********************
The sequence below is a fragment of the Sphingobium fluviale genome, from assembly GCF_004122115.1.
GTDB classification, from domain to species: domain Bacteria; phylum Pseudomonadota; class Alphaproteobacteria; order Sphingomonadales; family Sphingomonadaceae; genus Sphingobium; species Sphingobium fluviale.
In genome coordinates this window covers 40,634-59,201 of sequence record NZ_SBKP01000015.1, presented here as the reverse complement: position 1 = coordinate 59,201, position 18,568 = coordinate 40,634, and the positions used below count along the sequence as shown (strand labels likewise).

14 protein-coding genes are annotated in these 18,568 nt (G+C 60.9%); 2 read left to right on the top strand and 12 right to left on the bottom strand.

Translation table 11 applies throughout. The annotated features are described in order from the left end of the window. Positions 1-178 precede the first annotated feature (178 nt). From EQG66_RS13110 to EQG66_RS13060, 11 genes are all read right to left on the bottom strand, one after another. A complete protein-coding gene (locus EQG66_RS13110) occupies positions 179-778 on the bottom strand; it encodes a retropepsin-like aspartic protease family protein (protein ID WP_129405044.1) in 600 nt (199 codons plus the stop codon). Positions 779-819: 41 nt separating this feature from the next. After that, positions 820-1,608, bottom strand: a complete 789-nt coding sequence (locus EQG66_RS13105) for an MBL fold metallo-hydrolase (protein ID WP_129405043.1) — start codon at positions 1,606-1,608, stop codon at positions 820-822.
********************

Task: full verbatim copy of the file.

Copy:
The sequence below is a fragment of the Sphingobium fluviale genome, from assembly GCF_004122115.1.
GTDB classification, from domain to species: domain Bacteria; phylum Pseudomonadota; class Alphaproteobacteria; order Sphingomonadales; family Sphingomonadaceae; genus Sphingobium; species Sphingobium fluviale.
In genome coordinates this window covers 40,634-59,201 of sequence record NZ_SBKP01000015.1, presented here as the reverse complement: position 1 = coordinate 59,201, position 18,568 = coordinate 40,634, and the positions used below count along the sequence as shown (strand labels likewise).

14 protein-coding genes are annotated in these 18,568 nt (G+C 60.9%); 2 read left to right on the top strand and 12 right to left on the bottom strand.

Translation table 11 applies throughout. The annotated features are described in order from the left end of the window. Positions 1-178 precede the first annotated feature (178 nt). From EQG66_RS13110 to EQG66_RS13060, 11 genes are all read right to left on the bottom strand, one after another. A complete protein-coding gene (locus EQG66_RS13110) occupies positions 179-778 on the bottom strand; it encodes a retropepsin-like aspartic protease family protein (protein ID WP_129405044.1) in 600 nt (199 codons plus the stop codon). Positions 779-819: 41 nt separating this feature from the next. After that, positions 820-1,608, bottom strand: a complete 789-nt coding sequence (locus EQG66_RS13105) for an MBL fold metallo-hydrolase (protein ID WP_129405043.1) — start codon at positions 1,606-1,608, stop codon at positions 820-822.